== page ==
Search
Power Equipment Quick Search


How to Build Different Kinds of Fires. The experts at Power Equipment Direct have created a guide to building various different kinds of campfires, fire pits, and how to light your fire so hot and bright you'll set the night on fire

 

Set the Night on Fire

How to Build Different Kinds of Fires

Log Splitter
Product Expert
Set the Night on Fire

We use fire every day to cook, heat our homes, spark gasoline for transportation, burn candles, light fireworks, and much more.

But do you know how to build a fire? Did you know there are various ways to build a fire?

We'll discuss some of the many ways, but we'll let you decide which way's the best way to light your fire.

Prepare the Area
Make Your Bed
Before anything else, you need to prepare a safe place for building a fire. Pick a place away from brush, tall grasses, tree branches, and any dry foliage.

Build your fire on a flat surface that's either blanketed in sand and dirt or circled with large stones. This will help prevent your flames from spreading.

Remove any rocks or debris from the area in which you plan to build your fire. Now you're ready to start building.

Gather Supplies
Gather Supplies

You'll need a source of fire, such as a lighter, matches, or a flint. This will be used to ignite your fire.

You'll also need to collect firewood. Collect small, medium, and large pieces of wood. Also collect tinder and kindling (very small, dry, flammable materials like paper, twigs, dryer lint, wood chips, leaves, etc.).

Finally, collect a pan or bucket of water for extinguishing your fire when you're done with it. This can also be carefully drizzled to control any spreading flames or sparks.

Building a Tipi Fire
Tipi Fire

The most commonly used, most effective, and easiest method to learn is the tipi fire. To build a tipi fire, stick a forked branch in the ground, centered in the middle of your fire bed and lean several slightly larger sticks against it.

The idea is to create a tipi shape that focuses the flames inward towards the center and allows air flow through the sides. As the flames grow, add slightly larger and larger pieces of firewood to the outside with even weight distribution.

As the fire picks up, the wood will fall inward, and you can place more wood over the top to keep it burning for as long as you like.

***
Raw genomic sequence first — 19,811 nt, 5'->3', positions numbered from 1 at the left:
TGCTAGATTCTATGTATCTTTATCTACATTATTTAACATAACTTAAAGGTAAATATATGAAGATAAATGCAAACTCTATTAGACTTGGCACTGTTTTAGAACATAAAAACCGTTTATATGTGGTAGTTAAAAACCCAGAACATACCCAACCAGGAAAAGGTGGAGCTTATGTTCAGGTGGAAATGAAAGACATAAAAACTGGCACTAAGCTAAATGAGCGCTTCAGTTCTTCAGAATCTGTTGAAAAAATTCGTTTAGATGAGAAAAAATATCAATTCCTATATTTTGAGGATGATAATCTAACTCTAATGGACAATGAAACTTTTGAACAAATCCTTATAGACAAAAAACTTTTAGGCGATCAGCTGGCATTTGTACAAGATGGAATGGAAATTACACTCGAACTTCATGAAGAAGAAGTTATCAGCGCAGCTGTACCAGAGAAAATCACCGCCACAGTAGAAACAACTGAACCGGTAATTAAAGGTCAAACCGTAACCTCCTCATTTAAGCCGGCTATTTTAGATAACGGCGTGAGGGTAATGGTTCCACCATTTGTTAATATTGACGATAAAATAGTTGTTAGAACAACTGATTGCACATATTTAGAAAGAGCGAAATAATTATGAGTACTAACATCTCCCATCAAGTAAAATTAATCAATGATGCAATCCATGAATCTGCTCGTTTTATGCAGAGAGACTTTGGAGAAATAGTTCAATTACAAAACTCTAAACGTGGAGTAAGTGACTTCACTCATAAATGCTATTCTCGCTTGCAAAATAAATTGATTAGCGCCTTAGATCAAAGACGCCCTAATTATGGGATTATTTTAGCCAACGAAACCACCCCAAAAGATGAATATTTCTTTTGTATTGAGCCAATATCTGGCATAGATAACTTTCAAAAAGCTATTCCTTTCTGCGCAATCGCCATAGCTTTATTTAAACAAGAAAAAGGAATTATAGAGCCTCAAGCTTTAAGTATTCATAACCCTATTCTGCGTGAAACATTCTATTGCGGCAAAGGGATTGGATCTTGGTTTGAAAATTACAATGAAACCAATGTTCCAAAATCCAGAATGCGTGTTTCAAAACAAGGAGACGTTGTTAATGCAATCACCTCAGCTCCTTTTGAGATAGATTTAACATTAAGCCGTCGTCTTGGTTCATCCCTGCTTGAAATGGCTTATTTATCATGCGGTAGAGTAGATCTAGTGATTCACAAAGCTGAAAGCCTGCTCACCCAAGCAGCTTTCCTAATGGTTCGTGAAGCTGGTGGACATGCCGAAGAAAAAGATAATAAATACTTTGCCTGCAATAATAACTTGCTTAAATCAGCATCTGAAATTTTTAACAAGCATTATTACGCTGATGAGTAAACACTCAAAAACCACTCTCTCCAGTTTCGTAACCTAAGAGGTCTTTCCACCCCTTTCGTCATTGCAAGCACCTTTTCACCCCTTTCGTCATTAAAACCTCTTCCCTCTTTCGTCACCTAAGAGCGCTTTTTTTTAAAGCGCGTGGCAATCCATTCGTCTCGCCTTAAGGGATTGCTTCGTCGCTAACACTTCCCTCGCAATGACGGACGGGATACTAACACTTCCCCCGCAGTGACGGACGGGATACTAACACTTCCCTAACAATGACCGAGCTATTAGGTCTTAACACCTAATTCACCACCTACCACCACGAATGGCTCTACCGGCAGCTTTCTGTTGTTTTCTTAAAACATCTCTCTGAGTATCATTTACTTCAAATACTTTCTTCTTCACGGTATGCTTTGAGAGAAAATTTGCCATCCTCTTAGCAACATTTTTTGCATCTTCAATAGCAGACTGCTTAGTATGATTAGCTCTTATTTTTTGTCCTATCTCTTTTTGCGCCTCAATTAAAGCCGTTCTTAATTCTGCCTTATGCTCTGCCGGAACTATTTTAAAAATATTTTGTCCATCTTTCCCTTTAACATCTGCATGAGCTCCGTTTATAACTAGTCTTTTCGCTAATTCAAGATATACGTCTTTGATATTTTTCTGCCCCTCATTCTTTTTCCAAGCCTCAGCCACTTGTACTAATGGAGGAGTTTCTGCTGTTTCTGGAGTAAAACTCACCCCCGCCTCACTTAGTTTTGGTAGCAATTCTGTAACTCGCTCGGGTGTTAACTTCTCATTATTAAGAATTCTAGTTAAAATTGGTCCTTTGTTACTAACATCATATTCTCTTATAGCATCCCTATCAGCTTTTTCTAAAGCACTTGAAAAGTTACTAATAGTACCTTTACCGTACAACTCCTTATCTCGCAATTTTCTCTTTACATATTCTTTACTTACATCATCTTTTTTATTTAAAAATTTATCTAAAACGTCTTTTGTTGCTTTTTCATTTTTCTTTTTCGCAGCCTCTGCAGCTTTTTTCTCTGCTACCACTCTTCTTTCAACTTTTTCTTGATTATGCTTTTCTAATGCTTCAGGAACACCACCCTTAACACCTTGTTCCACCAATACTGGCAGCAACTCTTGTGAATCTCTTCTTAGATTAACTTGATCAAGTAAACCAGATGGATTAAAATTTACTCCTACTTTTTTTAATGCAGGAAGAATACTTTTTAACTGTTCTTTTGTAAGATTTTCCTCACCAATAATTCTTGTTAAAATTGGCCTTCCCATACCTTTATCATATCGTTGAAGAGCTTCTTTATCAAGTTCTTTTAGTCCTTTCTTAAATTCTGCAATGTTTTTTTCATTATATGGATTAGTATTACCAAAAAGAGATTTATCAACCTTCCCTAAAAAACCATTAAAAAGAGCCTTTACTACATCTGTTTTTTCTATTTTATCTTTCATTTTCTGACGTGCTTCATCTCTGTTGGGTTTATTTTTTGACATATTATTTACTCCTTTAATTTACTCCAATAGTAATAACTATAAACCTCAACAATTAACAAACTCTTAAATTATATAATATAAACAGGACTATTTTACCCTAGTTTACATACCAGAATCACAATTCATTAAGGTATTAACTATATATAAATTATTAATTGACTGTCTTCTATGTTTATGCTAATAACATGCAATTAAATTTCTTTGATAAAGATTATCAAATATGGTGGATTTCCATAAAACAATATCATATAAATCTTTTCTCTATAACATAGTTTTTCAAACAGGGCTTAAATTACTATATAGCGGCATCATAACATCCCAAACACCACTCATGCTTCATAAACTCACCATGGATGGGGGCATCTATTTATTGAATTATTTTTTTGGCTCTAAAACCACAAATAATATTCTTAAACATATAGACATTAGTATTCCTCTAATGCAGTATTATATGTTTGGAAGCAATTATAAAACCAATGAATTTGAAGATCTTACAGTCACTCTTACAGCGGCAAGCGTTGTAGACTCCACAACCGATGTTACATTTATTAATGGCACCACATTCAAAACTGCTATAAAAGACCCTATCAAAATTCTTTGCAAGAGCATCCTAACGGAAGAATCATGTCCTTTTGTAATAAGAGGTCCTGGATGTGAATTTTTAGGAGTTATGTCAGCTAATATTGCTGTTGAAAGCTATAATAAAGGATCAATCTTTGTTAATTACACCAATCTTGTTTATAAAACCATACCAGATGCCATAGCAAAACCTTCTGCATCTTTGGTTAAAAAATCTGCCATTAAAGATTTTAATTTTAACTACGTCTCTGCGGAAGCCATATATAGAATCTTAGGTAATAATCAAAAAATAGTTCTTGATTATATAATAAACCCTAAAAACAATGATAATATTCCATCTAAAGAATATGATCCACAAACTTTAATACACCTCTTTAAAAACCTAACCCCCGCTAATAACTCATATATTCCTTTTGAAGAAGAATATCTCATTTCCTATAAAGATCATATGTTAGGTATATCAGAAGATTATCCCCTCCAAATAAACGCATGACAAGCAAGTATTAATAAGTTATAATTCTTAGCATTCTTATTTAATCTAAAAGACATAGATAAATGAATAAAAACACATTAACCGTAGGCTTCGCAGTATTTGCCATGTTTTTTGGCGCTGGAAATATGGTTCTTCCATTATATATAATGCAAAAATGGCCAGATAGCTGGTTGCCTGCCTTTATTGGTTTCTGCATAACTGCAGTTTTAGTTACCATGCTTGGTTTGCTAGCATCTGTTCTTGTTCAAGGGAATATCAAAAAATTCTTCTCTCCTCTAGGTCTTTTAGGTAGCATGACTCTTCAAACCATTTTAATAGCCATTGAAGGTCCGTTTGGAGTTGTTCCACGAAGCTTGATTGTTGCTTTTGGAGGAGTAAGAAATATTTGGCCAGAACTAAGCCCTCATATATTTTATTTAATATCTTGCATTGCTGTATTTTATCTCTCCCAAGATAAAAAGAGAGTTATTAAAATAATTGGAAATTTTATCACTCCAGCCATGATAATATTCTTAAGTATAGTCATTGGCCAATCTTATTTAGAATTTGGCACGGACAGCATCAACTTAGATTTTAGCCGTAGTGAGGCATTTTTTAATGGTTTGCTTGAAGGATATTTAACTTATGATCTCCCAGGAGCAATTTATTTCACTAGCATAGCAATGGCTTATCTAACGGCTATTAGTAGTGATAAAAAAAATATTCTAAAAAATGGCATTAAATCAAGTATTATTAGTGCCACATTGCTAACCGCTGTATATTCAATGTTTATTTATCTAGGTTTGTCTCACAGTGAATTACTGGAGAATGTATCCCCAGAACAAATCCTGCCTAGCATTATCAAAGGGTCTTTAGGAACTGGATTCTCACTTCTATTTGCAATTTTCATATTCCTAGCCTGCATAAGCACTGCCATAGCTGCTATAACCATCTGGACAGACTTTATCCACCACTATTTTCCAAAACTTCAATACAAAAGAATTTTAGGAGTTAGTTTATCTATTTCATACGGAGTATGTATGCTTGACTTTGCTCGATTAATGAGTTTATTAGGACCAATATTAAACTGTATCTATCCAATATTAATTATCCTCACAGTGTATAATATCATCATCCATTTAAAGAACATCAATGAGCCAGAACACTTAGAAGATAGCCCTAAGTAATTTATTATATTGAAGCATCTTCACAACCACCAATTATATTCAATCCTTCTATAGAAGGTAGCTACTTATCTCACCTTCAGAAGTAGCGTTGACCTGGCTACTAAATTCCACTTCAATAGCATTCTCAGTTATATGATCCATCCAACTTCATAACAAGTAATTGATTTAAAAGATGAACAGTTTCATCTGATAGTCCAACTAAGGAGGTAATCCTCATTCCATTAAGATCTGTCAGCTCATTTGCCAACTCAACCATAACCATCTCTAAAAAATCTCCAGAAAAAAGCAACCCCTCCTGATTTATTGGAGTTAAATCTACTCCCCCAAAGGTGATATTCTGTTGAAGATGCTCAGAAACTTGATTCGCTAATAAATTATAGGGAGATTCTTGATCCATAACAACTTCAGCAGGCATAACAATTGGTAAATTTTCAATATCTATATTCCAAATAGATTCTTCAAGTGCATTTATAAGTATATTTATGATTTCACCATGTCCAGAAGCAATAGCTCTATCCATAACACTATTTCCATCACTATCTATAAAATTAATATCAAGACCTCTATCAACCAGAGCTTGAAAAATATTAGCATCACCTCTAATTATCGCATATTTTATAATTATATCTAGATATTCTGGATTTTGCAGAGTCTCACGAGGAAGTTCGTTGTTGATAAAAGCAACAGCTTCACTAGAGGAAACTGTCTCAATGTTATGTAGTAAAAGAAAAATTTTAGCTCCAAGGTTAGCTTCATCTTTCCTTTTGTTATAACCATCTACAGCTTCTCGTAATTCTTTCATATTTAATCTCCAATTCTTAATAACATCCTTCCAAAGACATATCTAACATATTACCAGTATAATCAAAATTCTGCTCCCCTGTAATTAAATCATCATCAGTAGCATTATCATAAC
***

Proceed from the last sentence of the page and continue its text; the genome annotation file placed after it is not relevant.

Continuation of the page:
Building a Star Fire
Star Fire

Building upon the tipi fire, the star fire makes it easier and more efficient to continuously feed the flame. Build a small tipi fire to get things started. Once the fire gets going, place five medium-sized logs around it with their ends pointing into the center.

Evenly space them like a star, then slowly move them into the flame a little at a time to keep them burning. Throughout the night, you can use larger and larger pieces of firewood to reduce the amount of maintenance required to keep it going.

For a smaller fire that uses less wood, you can make a three-point star. Continue to push the wood inward, but don't increase the size of the logs.

Building a Log Cabin Fire
Log Cabin Fire

Many people have heard of this method as well. If you've ever played with Lincoln Logs, you already have some experience building one of these. You can, again, start with a small tipi as your fire starter, then build the cabin around it.

Lay your two largest logs parallel to one another, but space them out about six-inches to a foot with the tipi in the middle. Lay another set of parallel logs perpendicular to and across the first pair, raising them off the ground. Continue building upwards to create a log cabin type structure.

Once you've achieved your desired height, you can light the tipi in the center and let it burn. The cabin structure will help to block wind while also fueling the burn.

Building a Platform Fire
Platform Fire

This takes log cabin fires to a new level. Save the tipi for last with this one. You'll want to lay three or four large pieces of firewood parallel to one-another, but with no gaps. Keep them close and touching like a platform.

Lay an equal number of slightly smaller pieces perpendicular across the first layer, then continue crisscrossing even-sized layers of firewood until you've reached your desired height.

Build a moderate sized tipi with tinder and kindling atop the platform. Light the tipi and continue to add small kindling to it until the logs beneath begin burning strong. As time goes by, it'll burn down into the middle of the structure, making for a slow-burning and low-maintenance fire.

Building a Lean To Fire
Lean To Fires

This last method is great for getting a fire going in inclement weather because it blocks out the wind long enough to get it burning hot. There are a couple of ways to do this. You can just lean several small pieces of firewood against a large log and light a tipi under it, but there's a better way for those willing to do more prep work.

Find a long, narrow, green branch. Prop it up as much as possible against a large piece of firewood. Use another large piece of firewood to weigh down the end that's pointing into the wind. This should leave the other end sticking up in the air in the direction the wind is blowing.

Lean very thin pieces of firewood against the green branch on both sides in a crisscross pattern to create a church-style frame. Then lean larger pieces of firewood in the same fashion over them. This will create a barrier to block out the wind. Build a small tipi structure inside the lean to and light it up. Once it falls in on itself, it'll be burning strong enough to withstand the inclement weather.

NEXT: View & Shop All Log Splitter Accessories

Sign Up
Receive Weekly How-To Tips & Specials
Set the Night on Fire.. Our Power Equipment Direct how-to library can help you learn about How to Build Different Kinds of Fires, How to Make Your Own Swedish Torch and The Importance of Not Transporting Firewood.
Contact Power Equipment Direct